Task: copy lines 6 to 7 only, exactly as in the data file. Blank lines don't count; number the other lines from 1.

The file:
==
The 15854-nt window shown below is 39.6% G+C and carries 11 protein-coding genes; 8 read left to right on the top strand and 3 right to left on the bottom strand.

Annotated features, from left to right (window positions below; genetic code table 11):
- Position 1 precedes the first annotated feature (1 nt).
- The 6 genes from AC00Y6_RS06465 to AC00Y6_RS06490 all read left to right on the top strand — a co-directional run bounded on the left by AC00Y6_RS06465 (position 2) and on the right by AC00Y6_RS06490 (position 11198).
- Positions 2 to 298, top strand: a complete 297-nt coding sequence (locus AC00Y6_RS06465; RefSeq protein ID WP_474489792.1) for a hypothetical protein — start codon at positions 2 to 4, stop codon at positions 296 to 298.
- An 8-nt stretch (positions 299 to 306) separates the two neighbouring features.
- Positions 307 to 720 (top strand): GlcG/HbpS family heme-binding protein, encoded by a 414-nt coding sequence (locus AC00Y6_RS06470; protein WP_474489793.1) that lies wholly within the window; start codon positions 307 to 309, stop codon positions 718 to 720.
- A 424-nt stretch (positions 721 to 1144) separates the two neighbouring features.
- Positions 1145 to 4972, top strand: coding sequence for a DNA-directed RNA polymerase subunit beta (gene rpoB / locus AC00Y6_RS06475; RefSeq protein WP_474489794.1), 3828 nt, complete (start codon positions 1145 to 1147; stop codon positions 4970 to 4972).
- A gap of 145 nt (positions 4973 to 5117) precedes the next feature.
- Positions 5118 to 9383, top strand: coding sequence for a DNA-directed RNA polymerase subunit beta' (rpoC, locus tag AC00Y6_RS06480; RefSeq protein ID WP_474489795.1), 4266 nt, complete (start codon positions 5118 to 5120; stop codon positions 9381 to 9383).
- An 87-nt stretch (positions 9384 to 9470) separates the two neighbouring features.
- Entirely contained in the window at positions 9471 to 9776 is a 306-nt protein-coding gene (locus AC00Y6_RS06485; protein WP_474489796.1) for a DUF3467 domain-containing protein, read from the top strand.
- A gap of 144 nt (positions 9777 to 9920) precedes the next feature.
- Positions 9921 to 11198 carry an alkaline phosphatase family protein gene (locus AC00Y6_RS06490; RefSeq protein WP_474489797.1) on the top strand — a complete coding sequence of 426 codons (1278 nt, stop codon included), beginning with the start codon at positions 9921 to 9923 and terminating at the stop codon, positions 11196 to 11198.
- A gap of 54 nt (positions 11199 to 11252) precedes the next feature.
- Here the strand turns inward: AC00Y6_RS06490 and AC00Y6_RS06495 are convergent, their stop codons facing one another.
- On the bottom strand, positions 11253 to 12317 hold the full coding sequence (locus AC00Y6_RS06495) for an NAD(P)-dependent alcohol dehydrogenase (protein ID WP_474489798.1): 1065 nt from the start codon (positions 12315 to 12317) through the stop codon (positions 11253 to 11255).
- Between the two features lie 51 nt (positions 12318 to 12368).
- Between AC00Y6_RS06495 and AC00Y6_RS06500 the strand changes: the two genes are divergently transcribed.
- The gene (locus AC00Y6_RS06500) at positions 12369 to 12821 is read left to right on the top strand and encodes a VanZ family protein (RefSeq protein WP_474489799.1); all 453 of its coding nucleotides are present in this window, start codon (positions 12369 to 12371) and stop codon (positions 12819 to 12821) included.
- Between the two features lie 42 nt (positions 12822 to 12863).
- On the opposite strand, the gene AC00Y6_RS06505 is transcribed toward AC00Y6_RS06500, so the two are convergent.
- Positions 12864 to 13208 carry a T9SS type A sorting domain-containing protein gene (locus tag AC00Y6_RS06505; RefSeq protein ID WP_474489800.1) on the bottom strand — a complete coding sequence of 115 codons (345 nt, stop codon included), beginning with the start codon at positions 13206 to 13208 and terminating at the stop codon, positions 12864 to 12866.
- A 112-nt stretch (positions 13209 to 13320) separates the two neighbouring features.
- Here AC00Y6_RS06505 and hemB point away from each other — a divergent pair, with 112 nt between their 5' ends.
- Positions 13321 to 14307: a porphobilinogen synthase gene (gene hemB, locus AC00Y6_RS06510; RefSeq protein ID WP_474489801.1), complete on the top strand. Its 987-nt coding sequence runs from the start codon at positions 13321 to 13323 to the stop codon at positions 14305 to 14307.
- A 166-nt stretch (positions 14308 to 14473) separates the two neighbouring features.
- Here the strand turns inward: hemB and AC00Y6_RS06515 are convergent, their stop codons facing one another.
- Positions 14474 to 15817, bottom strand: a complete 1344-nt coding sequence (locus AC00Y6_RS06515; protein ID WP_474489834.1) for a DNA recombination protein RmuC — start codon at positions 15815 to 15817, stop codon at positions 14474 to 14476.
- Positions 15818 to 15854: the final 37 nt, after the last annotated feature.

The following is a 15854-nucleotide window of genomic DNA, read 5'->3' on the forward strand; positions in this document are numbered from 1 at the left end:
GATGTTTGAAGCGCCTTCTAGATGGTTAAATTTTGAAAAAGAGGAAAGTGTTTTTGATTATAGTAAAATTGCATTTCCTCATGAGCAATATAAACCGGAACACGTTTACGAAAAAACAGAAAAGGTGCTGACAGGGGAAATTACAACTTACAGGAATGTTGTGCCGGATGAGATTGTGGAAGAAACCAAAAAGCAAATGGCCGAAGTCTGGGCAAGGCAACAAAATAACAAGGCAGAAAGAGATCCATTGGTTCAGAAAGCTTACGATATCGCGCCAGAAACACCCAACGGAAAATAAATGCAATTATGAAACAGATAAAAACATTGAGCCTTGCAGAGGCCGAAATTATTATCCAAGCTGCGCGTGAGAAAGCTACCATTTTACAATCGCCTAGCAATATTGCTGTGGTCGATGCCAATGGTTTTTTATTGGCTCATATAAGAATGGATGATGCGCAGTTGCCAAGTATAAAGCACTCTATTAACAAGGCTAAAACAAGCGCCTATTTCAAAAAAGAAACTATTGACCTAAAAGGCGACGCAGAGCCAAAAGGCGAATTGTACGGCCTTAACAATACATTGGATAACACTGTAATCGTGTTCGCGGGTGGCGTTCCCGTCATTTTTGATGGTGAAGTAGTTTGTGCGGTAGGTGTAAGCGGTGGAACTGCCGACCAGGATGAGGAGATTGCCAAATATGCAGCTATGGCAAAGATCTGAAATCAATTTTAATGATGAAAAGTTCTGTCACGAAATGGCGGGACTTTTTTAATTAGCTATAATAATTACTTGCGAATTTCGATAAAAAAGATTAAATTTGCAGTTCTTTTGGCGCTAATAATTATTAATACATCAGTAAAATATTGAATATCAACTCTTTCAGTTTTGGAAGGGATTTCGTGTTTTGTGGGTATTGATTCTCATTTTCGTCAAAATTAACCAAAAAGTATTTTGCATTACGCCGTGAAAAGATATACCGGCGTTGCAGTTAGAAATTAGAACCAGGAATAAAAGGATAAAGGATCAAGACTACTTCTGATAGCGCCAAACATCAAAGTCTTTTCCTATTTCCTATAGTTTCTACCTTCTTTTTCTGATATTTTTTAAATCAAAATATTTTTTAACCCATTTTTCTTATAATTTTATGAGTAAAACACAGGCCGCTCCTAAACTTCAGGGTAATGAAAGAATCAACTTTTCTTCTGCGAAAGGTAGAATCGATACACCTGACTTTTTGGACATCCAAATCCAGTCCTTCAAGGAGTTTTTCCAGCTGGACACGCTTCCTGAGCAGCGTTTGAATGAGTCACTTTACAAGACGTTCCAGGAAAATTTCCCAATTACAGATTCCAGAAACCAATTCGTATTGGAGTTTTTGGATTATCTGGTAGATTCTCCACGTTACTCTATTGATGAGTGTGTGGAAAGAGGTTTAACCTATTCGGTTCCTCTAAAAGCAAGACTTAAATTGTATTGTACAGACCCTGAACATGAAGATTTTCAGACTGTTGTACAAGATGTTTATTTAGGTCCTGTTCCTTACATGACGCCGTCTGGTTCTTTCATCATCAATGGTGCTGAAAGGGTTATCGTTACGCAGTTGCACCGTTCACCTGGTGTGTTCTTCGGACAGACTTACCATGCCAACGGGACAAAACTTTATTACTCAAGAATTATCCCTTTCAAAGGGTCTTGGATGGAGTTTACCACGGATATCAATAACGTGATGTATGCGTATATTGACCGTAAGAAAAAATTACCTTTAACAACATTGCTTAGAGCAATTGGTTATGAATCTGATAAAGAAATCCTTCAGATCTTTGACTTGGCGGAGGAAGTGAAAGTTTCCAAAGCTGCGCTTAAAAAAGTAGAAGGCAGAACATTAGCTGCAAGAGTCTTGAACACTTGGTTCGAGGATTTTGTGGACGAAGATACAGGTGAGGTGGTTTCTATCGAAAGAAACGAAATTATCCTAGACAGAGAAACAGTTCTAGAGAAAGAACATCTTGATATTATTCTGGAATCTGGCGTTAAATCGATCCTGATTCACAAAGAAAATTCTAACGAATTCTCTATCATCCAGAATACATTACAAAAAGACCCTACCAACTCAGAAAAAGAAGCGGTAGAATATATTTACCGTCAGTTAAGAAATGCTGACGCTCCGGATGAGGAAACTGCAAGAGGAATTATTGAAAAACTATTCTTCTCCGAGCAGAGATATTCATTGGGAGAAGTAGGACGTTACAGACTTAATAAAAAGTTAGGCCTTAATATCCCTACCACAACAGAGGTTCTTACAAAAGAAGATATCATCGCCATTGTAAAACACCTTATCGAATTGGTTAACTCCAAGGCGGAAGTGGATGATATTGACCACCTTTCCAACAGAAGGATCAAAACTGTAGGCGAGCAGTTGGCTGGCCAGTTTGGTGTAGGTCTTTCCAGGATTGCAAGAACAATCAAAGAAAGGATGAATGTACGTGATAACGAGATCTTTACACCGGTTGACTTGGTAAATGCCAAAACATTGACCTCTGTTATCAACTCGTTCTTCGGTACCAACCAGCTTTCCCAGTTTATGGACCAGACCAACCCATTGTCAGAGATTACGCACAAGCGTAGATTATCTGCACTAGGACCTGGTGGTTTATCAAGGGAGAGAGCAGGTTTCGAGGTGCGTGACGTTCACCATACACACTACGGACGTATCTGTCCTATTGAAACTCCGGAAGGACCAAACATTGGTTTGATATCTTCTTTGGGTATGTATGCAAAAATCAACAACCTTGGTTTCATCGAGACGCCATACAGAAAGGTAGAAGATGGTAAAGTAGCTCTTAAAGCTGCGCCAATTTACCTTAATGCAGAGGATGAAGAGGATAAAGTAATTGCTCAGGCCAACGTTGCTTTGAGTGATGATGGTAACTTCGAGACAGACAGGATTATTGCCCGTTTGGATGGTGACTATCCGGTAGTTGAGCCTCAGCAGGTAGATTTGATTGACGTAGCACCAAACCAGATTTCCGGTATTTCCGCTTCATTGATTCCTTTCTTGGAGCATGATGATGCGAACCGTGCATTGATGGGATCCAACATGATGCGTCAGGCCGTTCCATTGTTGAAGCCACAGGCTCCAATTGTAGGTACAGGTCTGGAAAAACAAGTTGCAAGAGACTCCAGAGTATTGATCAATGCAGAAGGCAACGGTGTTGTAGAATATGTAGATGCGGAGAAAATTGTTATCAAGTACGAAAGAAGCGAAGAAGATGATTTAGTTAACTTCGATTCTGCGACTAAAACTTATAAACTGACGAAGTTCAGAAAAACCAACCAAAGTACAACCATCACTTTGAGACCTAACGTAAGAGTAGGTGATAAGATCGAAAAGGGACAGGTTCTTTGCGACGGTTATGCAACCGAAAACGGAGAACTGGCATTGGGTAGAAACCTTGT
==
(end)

- An 8-nt stretch (positions 299 to 306) separates the two neighbouring features.
- Positions 307 to 720 (top strand): GlcG/HbpS family heme-binding protein, encoded by a 414-nt coding sequence (locus AC00Y6_RS06470; protein WP_474489793.1) that lies wholly within the window; start codon positions 307 to 309, stop codon positions 718 to 720.